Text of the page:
Wednesday, March 5, 2014

Can You Crossover?

My day has gotten away again. Between waking up at the crack of dawn to do 'MOM' stuff, keeping up on correspondence and social media, and spending time with my favorite Aunt. I have once again failed to cross over between my real life and my writing life. Hence the reason my blog is so late today..
The concept of crossing over has always interested me. How does an author like James Patterson cross over from his horror/thrillers to Young Adult? How did J.K. Rollins keep a Middle Grade, Young Adult, and Adult audience captivated for so long, but now struggles in the Adult Arena. How did Stephanie Meyer take an old idea like vampires and catch the attention of millions of all ages? What is the secret of "Crossing Over"?
Cross overs have occurred in the art, music and literature arena's for decades as people begin to embrace their own diversity as well as that of others.
When the music of the fifties sounds as cool as the eighties, or the music of the modern day actually includes some of the same songs, it becomes apparent that our children are much more open to diversity than my parents or grandparents were.
The same holds true for art and/or literature. Ansel Adams' photography, Michael Angelo's sculptures, Greek mythology and Shakespeare are all found in modern work.
The secret to the successful crossover is, for me, the ability to tell a compelling story as old as time, which has the thoughts, words and emotions that sound genuine to the human spirit.
Finding happiness, true love, a purpose beyond this world, and the desire to chase a dream.
a 13 yr. old feels similar longings to be accepted that the 33 yr. old mother of three does. To be wanted,loved, and  seen as beautiful, smart, and special in the world. To overcome fears, to forgive mistakes, and to feel like the center of someone's universe. For Meyer, Rollins, Patterson, and many more touching on the inner emotions of the writer is paramount to having access to the heart and soul of the reader.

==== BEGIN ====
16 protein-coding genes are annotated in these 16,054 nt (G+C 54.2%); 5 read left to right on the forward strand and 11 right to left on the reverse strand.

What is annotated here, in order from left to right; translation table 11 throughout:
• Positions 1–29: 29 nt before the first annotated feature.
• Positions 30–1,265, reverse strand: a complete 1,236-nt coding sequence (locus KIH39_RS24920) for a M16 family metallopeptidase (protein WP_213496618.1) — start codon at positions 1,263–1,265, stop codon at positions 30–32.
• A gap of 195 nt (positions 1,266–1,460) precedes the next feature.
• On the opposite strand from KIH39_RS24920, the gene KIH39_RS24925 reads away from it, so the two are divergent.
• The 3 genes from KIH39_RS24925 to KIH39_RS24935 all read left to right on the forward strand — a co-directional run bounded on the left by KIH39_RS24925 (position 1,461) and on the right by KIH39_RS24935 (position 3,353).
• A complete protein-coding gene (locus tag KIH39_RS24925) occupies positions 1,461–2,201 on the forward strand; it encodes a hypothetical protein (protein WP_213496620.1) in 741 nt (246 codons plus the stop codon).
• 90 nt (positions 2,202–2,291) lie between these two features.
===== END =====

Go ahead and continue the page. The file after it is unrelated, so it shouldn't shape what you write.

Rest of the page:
When I hold back my pain as I develop a character, I hold back the core part of what links us as humans together. Our deep desires make us vulnerable but it's that vulnerability that makes a reader fall in love with a character or story. No matter what the reader's age.
Unfortunately, it is much harder said, than done. I'm still learning how to make a scene live and breathe while exposing the character's innermost thoughts and fears. I read these other authors in effort to understand better what I need to do, but in the end it takes practice.
Practice writing, plotting, character building, and yes...reading.
Give yourself permission to read, it is an author's bread and butter. Find great novels, short stories, poetry, and memoirs that bring out your emotion and then feast on every syllable.
In next week's blog I'm reviewing an author who has taken a story of a boy's dream, mixed it with betrayal, danger, death, and heartache to bring the story alive.This author has also been able to cross her Middle Grade, Young Adult, and Adult audiences, holding their interest.  Look for the review next Wednesday and watch during the month of March as we discuss voice, characters, and plots that work for authors who strive to reach an ageless audience. Until then, keep writing, smiling and reading.

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